Wright v. State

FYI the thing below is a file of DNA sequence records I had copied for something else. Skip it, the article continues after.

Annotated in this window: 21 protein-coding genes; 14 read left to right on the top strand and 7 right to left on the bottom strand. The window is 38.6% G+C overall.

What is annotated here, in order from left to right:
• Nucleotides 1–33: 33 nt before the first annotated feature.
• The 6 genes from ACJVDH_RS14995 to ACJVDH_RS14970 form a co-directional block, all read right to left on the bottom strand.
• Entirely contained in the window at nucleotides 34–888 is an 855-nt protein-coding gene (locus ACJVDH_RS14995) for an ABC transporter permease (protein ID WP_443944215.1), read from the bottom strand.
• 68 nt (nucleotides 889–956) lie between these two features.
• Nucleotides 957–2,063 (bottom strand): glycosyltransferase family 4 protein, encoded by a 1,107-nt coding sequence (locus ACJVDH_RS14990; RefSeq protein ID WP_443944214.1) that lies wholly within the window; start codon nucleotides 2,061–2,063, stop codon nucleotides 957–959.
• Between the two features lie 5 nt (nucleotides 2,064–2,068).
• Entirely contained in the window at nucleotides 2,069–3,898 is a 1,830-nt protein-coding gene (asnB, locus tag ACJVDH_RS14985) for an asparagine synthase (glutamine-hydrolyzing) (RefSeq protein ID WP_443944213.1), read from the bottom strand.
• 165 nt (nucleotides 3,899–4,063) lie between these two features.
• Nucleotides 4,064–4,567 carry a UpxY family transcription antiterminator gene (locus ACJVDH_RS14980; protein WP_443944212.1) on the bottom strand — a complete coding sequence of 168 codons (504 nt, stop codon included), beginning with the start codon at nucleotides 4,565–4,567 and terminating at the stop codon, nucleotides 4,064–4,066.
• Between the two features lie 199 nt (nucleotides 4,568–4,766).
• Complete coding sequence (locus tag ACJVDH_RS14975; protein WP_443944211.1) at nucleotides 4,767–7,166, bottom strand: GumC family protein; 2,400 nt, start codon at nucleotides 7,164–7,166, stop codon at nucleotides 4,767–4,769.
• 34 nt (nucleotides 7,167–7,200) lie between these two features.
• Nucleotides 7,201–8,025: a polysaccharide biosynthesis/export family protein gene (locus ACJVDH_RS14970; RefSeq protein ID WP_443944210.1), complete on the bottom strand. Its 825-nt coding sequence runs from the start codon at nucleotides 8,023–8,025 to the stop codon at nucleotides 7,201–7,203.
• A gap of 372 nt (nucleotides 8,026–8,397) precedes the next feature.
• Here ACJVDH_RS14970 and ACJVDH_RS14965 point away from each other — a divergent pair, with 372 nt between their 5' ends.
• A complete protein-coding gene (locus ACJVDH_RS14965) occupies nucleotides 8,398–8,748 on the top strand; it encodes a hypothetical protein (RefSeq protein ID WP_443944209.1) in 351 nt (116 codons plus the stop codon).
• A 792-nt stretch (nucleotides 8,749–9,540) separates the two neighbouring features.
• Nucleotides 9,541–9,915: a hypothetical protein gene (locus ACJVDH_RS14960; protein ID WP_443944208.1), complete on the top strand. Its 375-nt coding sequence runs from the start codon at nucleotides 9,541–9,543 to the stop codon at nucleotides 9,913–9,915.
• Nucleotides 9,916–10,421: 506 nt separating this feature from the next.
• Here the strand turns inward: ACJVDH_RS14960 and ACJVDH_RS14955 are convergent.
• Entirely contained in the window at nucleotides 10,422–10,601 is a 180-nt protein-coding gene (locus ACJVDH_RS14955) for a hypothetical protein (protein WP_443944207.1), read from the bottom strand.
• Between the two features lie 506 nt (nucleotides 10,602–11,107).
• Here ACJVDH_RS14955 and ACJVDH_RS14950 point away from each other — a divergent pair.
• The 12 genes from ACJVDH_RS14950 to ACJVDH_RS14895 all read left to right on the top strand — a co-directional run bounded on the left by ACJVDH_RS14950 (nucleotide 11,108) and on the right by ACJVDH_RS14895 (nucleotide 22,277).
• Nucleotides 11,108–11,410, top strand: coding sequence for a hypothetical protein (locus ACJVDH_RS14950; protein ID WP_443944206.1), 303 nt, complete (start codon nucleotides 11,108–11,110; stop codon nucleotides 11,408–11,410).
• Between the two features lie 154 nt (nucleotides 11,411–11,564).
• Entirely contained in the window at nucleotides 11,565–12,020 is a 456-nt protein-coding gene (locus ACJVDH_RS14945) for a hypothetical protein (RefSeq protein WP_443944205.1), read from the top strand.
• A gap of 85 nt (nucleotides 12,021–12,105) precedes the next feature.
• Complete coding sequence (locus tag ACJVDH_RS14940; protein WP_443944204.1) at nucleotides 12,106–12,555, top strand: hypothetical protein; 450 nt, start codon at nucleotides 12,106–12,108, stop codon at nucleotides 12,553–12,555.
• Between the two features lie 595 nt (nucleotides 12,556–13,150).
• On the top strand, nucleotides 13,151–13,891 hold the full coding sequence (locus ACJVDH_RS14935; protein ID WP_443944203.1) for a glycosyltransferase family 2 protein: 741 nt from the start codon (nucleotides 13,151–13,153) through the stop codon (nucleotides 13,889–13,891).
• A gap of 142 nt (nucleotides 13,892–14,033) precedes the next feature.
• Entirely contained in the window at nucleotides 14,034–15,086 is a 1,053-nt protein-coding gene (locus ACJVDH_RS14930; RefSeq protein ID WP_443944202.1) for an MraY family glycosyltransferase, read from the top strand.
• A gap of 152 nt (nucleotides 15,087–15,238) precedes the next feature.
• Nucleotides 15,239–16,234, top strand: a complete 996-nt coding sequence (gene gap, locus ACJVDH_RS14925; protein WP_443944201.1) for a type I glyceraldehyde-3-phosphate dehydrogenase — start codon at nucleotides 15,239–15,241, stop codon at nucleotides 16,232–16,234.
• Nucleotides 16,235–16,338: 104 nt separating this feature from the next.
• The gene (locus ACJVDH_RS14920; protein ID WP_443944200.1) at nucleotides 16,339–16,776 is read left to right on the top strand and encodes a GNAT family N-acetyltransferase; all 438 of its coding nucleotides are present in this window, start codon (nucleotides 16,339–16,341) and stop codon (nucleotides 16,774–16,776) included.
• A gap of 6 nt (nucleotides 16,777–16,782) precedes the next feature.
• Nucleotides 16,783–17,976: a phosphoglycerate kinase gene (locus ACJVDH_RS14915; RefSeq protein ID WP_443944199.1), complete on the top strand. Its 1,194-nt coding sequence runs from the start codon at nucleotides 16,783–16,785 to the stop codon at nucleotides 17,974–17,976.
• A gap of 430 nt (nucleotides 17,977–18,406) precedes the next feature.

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D’Angelo Wright v. State of Maryland, No. 733, September Term, 2019, Opinion by Raker, J. CRIMINAL LAW – FLIGHT OR SURRENDER CRIMINAL LAW – FLIGHT OR REFUSAL TO FLEE When the sole issue at trial is the identity of the criminal actor, a trial court may give a pattern jury instruction on flight provided that it does not imply that the identity issue is settled. Circuit Court for Baltimore City Case No. 117144002 REPORTED IN THE COURT OF SPECIAL APPEALS OF MARYLAND No. 733 September Term, 2019 ______________________________________ D’ANGELO WRIGHT v. STATE OF MARYLAND ______________________________________ Kehoe, Beachley, Raker, Irma S. (Senior Judge, Specially Assigned), JJ. ______________________________________ Opinion by Raker, J. ______________________________________ Filed: July 31, 2020 Pursuant to Maryland Uniform Electronic Legal Materials Act (§§ 10-1601 et seq. of the State Government Article) this document is authentic. Suzanne Johnson 2020-07-31 12:57-04:00 Suzanne C. Johnson, Clerk Appellant D’Angelo Wright was convicted in the Circuit Court for Baltimore City of attempted first-degree murder, use of a firearm in a crime of violence, and wear, carry, and transport of a handgun. Appellant presents the following questions for our review: “1. Did the trial court abuse its discretion by allowing Detective Greenfield to identify Mr. Wright in photographs and surveillance footage even though he was not substantially familiar with Mr. Wright? 2. Did the trial court err in giving a flight instruction where the sole contested issue was the identity of the person who committed the crime and fled the scene? 3. Did the trial court commit plain error by allowing the prosecutor to improperly argue highly prejudicial facts that were not in evidence during closing argument?” Finding no error, we shall affirm. I. Appellant was indicted by the Grand Jury for Baltimore City for attempted firstdegree murder, attempted second-degree murder, first-degree assault, second-degree assault, reckless endangerment, use of a firearm in a crime of violence, wear, carry, and transport of a handgun, and discharge of a firearm within city limits. A jury convicted him of attempted first-degree murder, use of a firearm in a crime of violence, and wear, carry, and transport of a handgun. The court sentenced him to a term of incarceration of forty years, suspended all but twenty-five years, and three years probation for attempted first- degree murder and a consecutive term of fifteen years, the first five years without parole, for use of a firearm in a crime of violence.1 The following facts were presented at trial. On April 11, 2017, Eric Tate, III was playing a game of dice with some people. The surveillance video from a nearby Dollar Shop showed an altercation between Mr. Tate and a man in a red hat, whom he claimed was appellant, over a dispute about the game. The man lost his hat during the altercation and ran away. The video showed two men approach Mr. Tate, one of whom shot him. Mr. Tate testified initially that he did not know the identity of the assailant because he was shot from behind, but later testified that it was appellant. The video showed the assailant flee after the shooting. Police did not recover a weapon, gun residue, or fingerprints from the scene. Prior to trial, defense counsel moved in limine to exclude the testimony of Detective Eric Greenfield. Detective Greenfield had identified appellant as the suspect in the shooting after recognizing appellant’s face in the still images attached to an “attempt to identify” (BOLO) email circulated by Detective Andre Parker. The State wanted Detective Greenfield to testify because of concerns with Mr. Tate’s credibility.2 Defense counsel argued that Detective Greenfield was not a witness to the crime and was not familiar enough with appellant to identify him. 1 For sentencing purposes, the court merged the conviction for wear, carry, and transport of a handgun with the conviction for use of a firearm in a crime of violence. 2 The court found that Mr. Tate was feigning memory loss for certain details surrounding the shooting. Based on this finding, the court allowed the State to play Detective Parker’s videotaped interview with Mr. Tate. 2 In response, the State noted that Detective Greenfield worked as an intelligence officer in the Office of the Chief Patrol for almost two years and tracked gang activity in appellant’s neighborhood. He knew appellant from social media posts, including photos, that he tracked as part of his job and from two in-person interactions with appellant lasting “anywhere from 30 seconds to 5 minutes” in the first half of 2016. The State argued that Detective Greenfield was sufficiently familiar with appellant’s appearance to offer his identification as a lay witness and that it was up to the jury to decide what weight to give to the identification. The court denied appellant’s motion in limine, explaining as follows: “The Court is satisfied that Mr. Greenfield’s knowledge of [appellant] is not just based on one interaction but in fact he does have the kind of knowledge that [Md.] Rule 5-701 was created for. In Moreland v. State[, 207 Md. App. 563, 53 A.3d 449 (2012)], the Court of Special Appeals indicates that . . . Rule 5-701 . . . allow[s] lay witnesses to testify to things such as the appearance of persons or things, identity, the manner of conduct, competency of a person, degrees of light or darkness, sound, size, weight, distance, and an endless number of terms that can not be described factually in words apart from other inferences. That’s precisely what Mr. Greenfield is able to assist the jury with. . . . [W]hat the Court will allow . . . Mr. Greenfield to testify to is that [appellant] is the person in the video. . . . He won’t be able to say that[] [appellant is] the person that did the shooting but he can say that’s the person on the video.” During Detective Greenfield’s testimony at trial, the State sought to admit a still photo of a man in a red hat, which was taken from the surveillance video footage of a restaurant near the Dollar Shop about one hour before the shooting and used in the BOLO poster that Detective Greenfield responded to. Defense counsel objected as follows: 3 “[THE STATE]: I’m going to show you what’s been marked as State’s Exhibit No. 22. *** Take a moment and review that. Are you familiar with what’s been marked as State’s Exhibit No. 22? [DETECTIVE GREENFIELD]: Yes, ma’am. [THE STATE]: And what is that? [DEFENSE COUNSEL]: Your Honor, we would object to this. I’m just asking the Court to note our prior objection in the motions hearing in regards to this issue. Just put it in there for the record.” A bench conference ensued as follows: “THE COURT: What is it? I don’t know what she’s showing him? [DEFENSE COUNSEL]: The still photograph that was presented at the motions hearing. THE COURT: . . . All right, your objection is noted for the record.” The court admitted the photo into evidence, and defense counsel did not object to Detective Greenfield’s testimony that the man in the photo was appellant. The State subsequently sought to admit the surveillance video as a separate exhibit, and defense counsel objected as follows: “[THE STATE]: Your Honor, at this time the State would submit into evidence State’s Exhibit 23, a certified copy of the surveillance video footage from [the restaurant]. THE COURT: Any objection? 4 [DEFENSE COUNSEL]: Just the objection from before. But other than that, no objection.” The court noted the objection and admitted the video. After the jury saw the video, Detective Greenfield identified the man in the red hat in the video as appellant and testified that he was “certain.” He also testified that at the time of his pre-trial identification of appellant based on the BOLO poster, he was ninety-nine percent certain. Defense counsel did not object to any part of Detective Greenfield’s testimony.3 During a discussion on jury instructions, defense counsel objected to the State’s proposed instruction on flight of a defendant on the grounds that it implied improperly that appellant was the person who ran from the scene. The court denied the objection, ruling as follows: “The Court believes that there was sufficient evidence generated by the State and should the jury believe the testimony of the detective who identified [appellant] as the person whom he viewed in the Facebook post and . . . in the video and should the jury believe the testimony of Mr. Tate, who also identified [appellant] as the person that shot him, that there is enough evidence with respect to both of those witnesses’ testimony for the jury to believe [appellant] is the person in the video who was running from the scene next.” Using the Maryland Pattern Criminal Jury Instruction (“MPJI-Cr”) 3:24, the court instructed the jury on flight of a defendant as follows: “Flight or concealment of a defendant. A person’s flight immediately after the commission of a crime or after being accused of committing a crime is not enough by itself to establish guilt, but it is a fact that may be considered by you as In addition, defense counsel did not object to Detective Parker’s subsequent testimony confirming Detective Greenfield’s pre-trial identifications of appellant from the BOLO poster and the video. 3 5 evidence of guilt. Flight under these circumstances may be motivated by a variety of factors, some of which are fully consistent with innocence. You must first decide whether there is evidence of flight. If you decide there is evidence of flight you then must decide whether this flight shows a consciousness of guilt.” Shortly afterwards, the court instructed the jury, “The burden is on the State to prove beyond a reasonable doubt that the offense was committed and that the Defendant was the person who committed it.” After the court gave these instructions, defense counsel renewed her objection. During closing arguments, the State characterized Detective Greenfield’s identification of appellant as follows: “If it weren’t for the work of the detectives in this case this could easily be an unsolved attempted murder but they immediately identified and were able to recover the relevant surveillance footage . . . [Detective Parker] put together the attempt to identify flyer and when he sent it out to individuals who might be familiar with the area through the normal police department process[,] Detective Greenfield, who had a deep familiarity with area, individuals associated with the area and organizations associated with the area through his role as an intel officer . . . identified the person in the surveillance footage that shot the victim as [appellant].” Defense counsel did not object to this statement. Appellant was convicted and sentenced as above, and this timely appeal followed. II. Before this Court, appellant presents three arguments for our consideration. First, he argues that the trial court erred in allowing Detective Greenfield to identify the man in 6 the restaurant surveillance video as appellant because Detective Greenfield did not have enough personal familiarity with appellant to offer lay opinion testimony as to appellant’s identity. Because Detective Greenfield’s testimony was “paramount” to the State’s case by linking appellant to the shooting, appellant contends that admitting this evidence was not harmless. Second, appellant argues that the court erred in instructing the jury on flight, maintaining that it is error to so instruct where the assailant and the person who fled were indisputably the same person and where the only issue was that person’s identity. Citing California and Massachusetts cases, appellant essentially asks this Court to hold that it is per se improper for a trial court to instruct on flight of a defendant when the only issue in the case is the identity of the person who committed the crime. At trial, appellant’s defense was that he was not the person who shot Mr. Tate. He maintains that the flight instruction was improper and prejudicial because the sole issue was the identity of the assailant and the instruction—which referred to “flight or concealment of a defendant”—implied necessarily that appellant was the assailant. He concludes that there was no evidence that appellant was the person who fled the scene and hence that by giving the instruction, the court implied that appellant was the one who ran from the scene and was the assailant. In sum, he concludes that the flight evidence was irrelevant to the jury’s determination of identity, improper, and misleading. Third, appellant argues that the State’s closing arguments contained facts not in evidence and warrant plain error review. Appellant maintains that the State asserted that Detective Greenfield identified appellant as the assailant. 7 In appellant’s view, this contradicts directly the scope of Detective Greenfield’s testimony established by the trial court, which was that he could testify only that appellant was the person in the restaurant surveillance video, not that he was the assailant. Appellant argues that the State’s characterization of Detective Greenfield’s testimony was highly prejudicial and warrants review by this Court even though appellant did not object. Appellant concedes, as he must, that no objection was made at trial but maintains that the error is plain error, warranting this Court’s consideration. In response, the State argues first that appellant did not preserve his claim that Detective Greenfield was not familiar enough with appellant to identify him. The State maintains that defense counsel objected only to the admission of the photo and the restaurant surveillance video showing the man in the red hat, not to Detective Greenfield’s identification of the man in the red hat as appellant. The State argues further that, if the claim is preserved, the trial court did not err in admitting the testimony because Detective Greenfield’s familiarity with appellant through social media accounts and brief in-person interactions was enough for him to offer lay opinion testimony as to appellant’s identity. Second, the State argues that the court did not err in instructing the jury on flight and that the instruction was proper. The State maintains that the instruction in this case— which did not reference “the defendant”—gives no reason to believe that the jurors would have thought that the trial court was telling them that appellant was the person fleeing. Instead, the State argues, it is more reasonable to infer that the jurors used their common sense and understood this instruction to mean that if the person fleeing was appellant, then they could consider flight as evidence of guilt. The State maintains that it presented 8 sufficient evidence to suggest that appellant was the assailant who fled the scene after shooting Mr. Tate. The State argues that the wording of the instruction—“a defendant” instead of “the defendant”—did not imply that appellant was the assailant and that the instruction did not direct the jury to infer appellant’s guilt. In addition, at oral argument, the State argued that appellant did not concede at trial that the only issue was identification and that the flight instruction and consciousness of guilt inference went to the state of mind of appellant. The State maintained that appellant might have suggested a self-defense argument or hot-blooded response argument and that flight was indeed relevant. As to the closing argument, the State argues that any issue was not preserved and does not warrant plain error review. The State acknowledges that its statement about Detective Greenfield’s testimony could be ambiguous because it did not specify that Detective Greenfield identified appellant as the man in the restaurant video and not as the assailant in the Dollar Shop video. The State maintains that the statement was meant to tie Detective Greenfield’s identification to the identity of the assailant and at most violated “the spirit” of the trial court’s ruling on appellant’s motion in limine regarding that testimony. The State argues, however, that the error is not egregious enough to warrant plain error review and is not preserved for review because defense counsel failed to object. III. We begin with appellant’s first and third issues and hold that appellant failed to preserve the identity and closing argument issues for our review. As to the first issue concerning identity, defense counsel failed to object specifically to Detective Greenfield’s 9 testimony regarding the identity of the man in the photo and surveillance video. Md. Rule 4-323 requires that a party object to the admission of evidence at the time the evidence is offered; otherwise, the objection is waived. See Hyman v. State, 4 Md. App. 636, 642, 244 A.2d 616, 619 (1968) (“[T]o preserve an issue on appeal in regard to the admissibility of evidence, there must be an objection made to the question eliciting the allegedly objectionable answer[.]”). The general rule in Maryland is that even though a party files a motion in limine and the court denies that motion, a contemporaneous objection is nonetheless required to preserve that claim for appeal. See Klauenberg v. State, 355 Md. 528, 539, 735 A.2d 1061, 1067 (1999) (holding that “when a motion in limine to exclude evidence is denied, the issue of admissibility of the evidence that was the subject of the motion is not preserved for appellate review unless a contemporaneous objection is made at the time the evidence is later introduced at trial”); Wise v. State, 243 Md. App. 257, 275, 220 A.3d 341, 352 (2019). The exception to the general rule for a contemporaneous objection is when it is apparent that any further ruling would be unfavorable, i.e., an objection would be futile. See Johnson v. State, 325 Md. 511, 515, 601 A.2d 1093, 1094 (1992). At trial, appellant objected to the admission of the still photo and the surveillance video during Detective Greenfield’s testimony but not to his testimony identifying appellant from these exhibits. Without such contemporaneous objection and without any indication that an objection would have been futile, appellant has not preserved his appellate claim to Detective Greenfield’s identification testimony. As to the issue of closing argument, appellant concedes that he did not object and 10 asks for plain error review. Although this Court has discretion to review unpreserved errors pursuant to Md. Rule 8-131(a), appellate courts exercise that discretion rarely because fairness and judicial efficiency require ordinarily that all challenges to a trial court’s ruling should be presented first to the trial court. Ray v. State, 435 Md. 1, 23, 76 A.3d 1143, 1155 (2013). Plain error is “error which vitally affects a defendant’s right to a fair and impartial trial.” State v. Daughton, 321 Md. 206, 211, 582 A.2d 521, 523 (1990). Plain error review is reserved for those errors that are “compelling, extraordinary, exceptional or fundamental to assure the defendant a fair trial.” State v. Hutchinson, 287 Md. 198, 203, 411 A.2d 1035, 1038 (1980). An appellate court’s “exercise of discretion to engage in plain error review is ‘rare.’” Yates v. State, 429 Md. 112, 131, 55 A.3d 25, 36 (2012); see Md. Rule 8-131(a). As Maryland courts have oft-iterated, granting plain error review “1) always has been, 2) still is, and 3) will continue to be a rare, rare phenomenon.” Morris v. State, 153 Md. App. 480, 507, 837 A.2d 248, 264 (2003). There is no reason for us to exercise our discretion because the trial court’s failure to sua sponte interject itself into the prosecutor’s closing argument was not a “compelling, extraordinary, exceptional or fundamental” error and did not deprive appellant of a fair trial. Certainly, any alleged error was not clear and obvious. In short, we are not persuaded that plain error review is warranted in this case. We have refused to invoke plain error even where counsel makes a claim unsubstantiated by the evidence in closing arguments. See Rubin v. State, 325 Md. 552, 587–89, 602 A.2d 677, 694–95 (1992) (holding that the State’s “unobjected-to, improper” closing argument that included an unsupported claim that the defendant tried to poison somebody—a crime for which she was not on trial—did 11 not deprive the defendant of a fair trial because of “overwhelming proof of guilt” and thus did not warrant plain error review). Even if the State’s argument was inaccurate, the trial court cured this problem by instructing the jury correctly that closing arguments are not evidence. We turn to the instruction on flight. Md. Rule 4-325(c) provides that a trial court “may, and at the request of any party shall, instruct the jury as to the applicable law and the extent to which the instructions are binding.” The Rule requires the trial court to give a requested instruction when “(1) the instruction is a correct statement of law; (2) the instruction is applicable to the facts of the case; and (3) the content of the instruction was not fairly covered elsewhere in instructions actually given.” Dickey v. State, 404 Md. 187, 197–98, 946 A.2d 444, 450 (2008). We review a trial court’s decision to give a particular jury instruction for abuse of discretion. Smith v. State, 403 Md. 659, 663, 944 A.2d 505, 507 (2008). We will not reverse unless we determine that the instruction was “ambiguous, misleading or confusing” or otherwise does not “fairly cover[]” the applicable law. Id. We hold that the court did not abuse its discretion or err in instructing the jury on flight. Maryland courts have upheld consistently the propriety of a flight instruction and have approved the MPJI-Cr on flight, the exact instruction the trial court used in this case. See, e.g., Thompson v. State, 393 Md. 291, 901 A.2d 208 (2006) (and cases cited therein). And no Maryland court has held that where identity is the sole issue in the case, a flight instruction is improper or prejudicial.4 4 It may well be that identity was not the sole issue in the case. Then, even in Massachusetts the instruction would have been proper. 12 Writing for the Court of Appeals, Judge Lynne Battaglia in Thompson examined cases related to the propriety of a flight instruction in our sister states and categorically rejected a per se exclusion of the instruction. Electing to remain within the majority view nationally, the Court explained as follows: “We have consistently held that although ‘[f]light by itself is not sufficient to establish the guilt of the defendant,’ it ‘is a factor that may be considered in determining guilt.’ Moreover, we have noted that flight may be indicative of a consciousness of guilt by the defendant. Concomitantly, we have recognized that a defendant’s flight may be motivated by reasons unconnected to the offense at issue in the case and that the determination as to the motivation for flight is properly entrusted to the jury. Thus, based on the foregoing cases, the instruction is substantively accurate with respect to the law of the State of Maryland on flight. We have consistently upheld the propriety of flight instructions.” Id. at 303–04, 901 A.2d at 215 (citations omitted). Although the particular issue of identity as the sole issue in the case was not before the Thompson court, the Court’s reasoning is applicable. Thompson does not stand for the proposition that a flight instruction, when identity is the sole issue, is categorically impermissible; if the Court thought that to be the case, it could have said so, and it did not. Appellant relies primarily on California and Massachusetts cases. In Commonwealth v. Bastaldo, 32 N.E.3d 873, 888 (Mass. 2015), the Supreme Judicial Court of Massachusetts summarized the issue of instructing a jury on flight of a defendant where identity is at issue as follows: “An instruction on consciousness of guilt is appropriate where the jury may draw an inference of guilt from evidence of flight, concealment, or similar acts . . . A defendant’s flight is often considered classic evidence of consciousness of guilt. The 13 inference of guilt may be drawn in part from the premise that a person flees because he feels guilt concerning that act and the person feels guilt concerning the act because he committed that act. In contrast, a consciousness of guilt instruction regarding flight is generally inappropriate where there is no dispute that the crime was committed by the person fleeing from the crime scene, and the only contested issue is the identification of the defendant as the fleeing offender. Under these circumstances, if the jury finds that it was the defendant who fled, the jury will find him guilty, not because flight evidences consciousness of guilt but because flight reveals the defendant to be the assailant. In these circumstances, a consciousness of guilt instruction would provide no relevant guidance to the jury but would pose the risk that the jury might think the judge was suggesting that the defendant was the person who fled and therefore the person who committed the crime.” (Emphasis added) (internal citations and quotation marks omitted). In an earlier case, the Appeals Court of Massachusetts observed that where “[t]here was no issue at trial . . . whether the incident had actually occurred or whether what had occurred was a crime, . . . [t]he instruction, . . . given the posture of the case, was inapposite.” Commonwealth v. Groce, 517 N.E.2d 1297, 1300 (Mass. App. Ct. 1988). The court in Groce expressed concern with the trial court’s use of the phrase “the defendant’s conduct” and concluded that the trial court, despite efforts to the contrary, could have led the jury to believe that the defendant was the person who fled the scene of the crime. Id. at 1300 n.1. In contrast, in Bastaldo, 32 N.E.3d at 889–90, the court held that the trial court erred in giving the consciousness-of-guilt instruction but that the error was not prejudicial because (1) there was evidence independent of the defendant’s identity that linked him to the crime and (2) the trial court instructed the jury in a way that made it clear that the court was not deciding 14 the issue of identity. The Supreme Judicial Court of Massachusetts reached a similar conclusion in Commonwealth v. Pina, 717 N.E.2d 1005, 1011 (Mass. 1999), stating that “[i]t would have been best had the judge not given the consciousness of guilt charge,” but unlike in Groce, the court found any error harmless because the trial court “took additional steps to stress to the jury that . . . [it] was not commenting on the evidence or implying that the defendant was the shooter.” The propriety of a flight instruction in relation to identity issues has been raised in over one hundred cases in California—some approved for publication and others not so. The bottom line, as set out by the Supreme Court of California in People v. Avila, 208 P.3d 634, 662 (Cal. 2009), is that “a flight instruction does not create an unconstitutional permissive inference or lessen the prosecutor’s burden of proof, and is proper even when identity is at issue.” (Emphasis added). See also People v. Mason, 802 P.2d 950 (Cal. 1991). In Thomas v. State, 372 Md. 342, 352, 812 A.2d 1050, 1056 (2002), the Court of Appeals adopted a four-part inference test that must be satisfied before a trial court may instruct on flight: “[Inferences] (1) from the defendant’s behavior to flight; (2) from flight to consciousness of guilt; (3) from consciousness of guilt to consciousness of guilt concerning the crime charged; and (4) from consciousness of guilt concerning the crime charged to actual guilt of the crime charged.” In his brief, appellant contends that “the evidence did not satisfy the first necessary inference, which requires that the conduct of the defendant indicated flight.” To satisfy that Thomas factor, the State need only produce some evidence that the criminal actor fled. 15 The State satisfied that factor by producing evidence that the criminal actor—the shooter— fled the scene. No Maryland court has held that a flight instruction is per se inappropriate when the sole issue at trial is the identity of the criminal actor. We will not do so here. It is not the law in Maryland that a flight instruction is categorically impermissible when identity is the sole issue at trial. We are not persuaded to adopt the approach of Massachusetts. The trial court, using MPJI-Cr 3:24, stated correctly the law regarding flight and consciousness of guilt. The instruction, which referred to flight of “a defendant” and not “the defendant,” did not imply to the jury that the court believed that appellant was the assailant. Unlike in Groce, 517 N.E.2d at 1300 n.1, the court avoided telling the jury that the issue of identity was settled. As the State argues, it is reasonable to infer that the jury was aware of one of the most fundamental distinctions in the English language—between “a” person or thing and “the” person or thing. We agree with the State that if the jury had concluded that appellant was not the person in the surveillance video, it would not have then concluded that he must be guilty because someone fled the scene. In addition, immediately following the instruction, the court reminded the jury that the State had the ultimate burden of proving that appellant was the assailant. The court instructed the jury that the burden was on the State to prove that “the offense was committed and the Defendant was the person who committed it.” The court also told the jury that it was not required to draw an inference of guilt; the court said that “[a] person’s flight immediately after the commission of a crime . . . is not enough by itself to establish guilt, but it is a fact that may be considered by you as evidence of guilt.” The court further 16 instructed the jury not to draw any conclusions “about my views of the case.” Viewing the instructions as a whole and the evidence in the case, we hold that the trial court did not err in instructing the jury on flight. JUDGMENTS OF THE CIRCUIT COURT FOR BALTIMORE CITY AFFIRMED. COSTS TO BE PAID BY APPELLANT. 17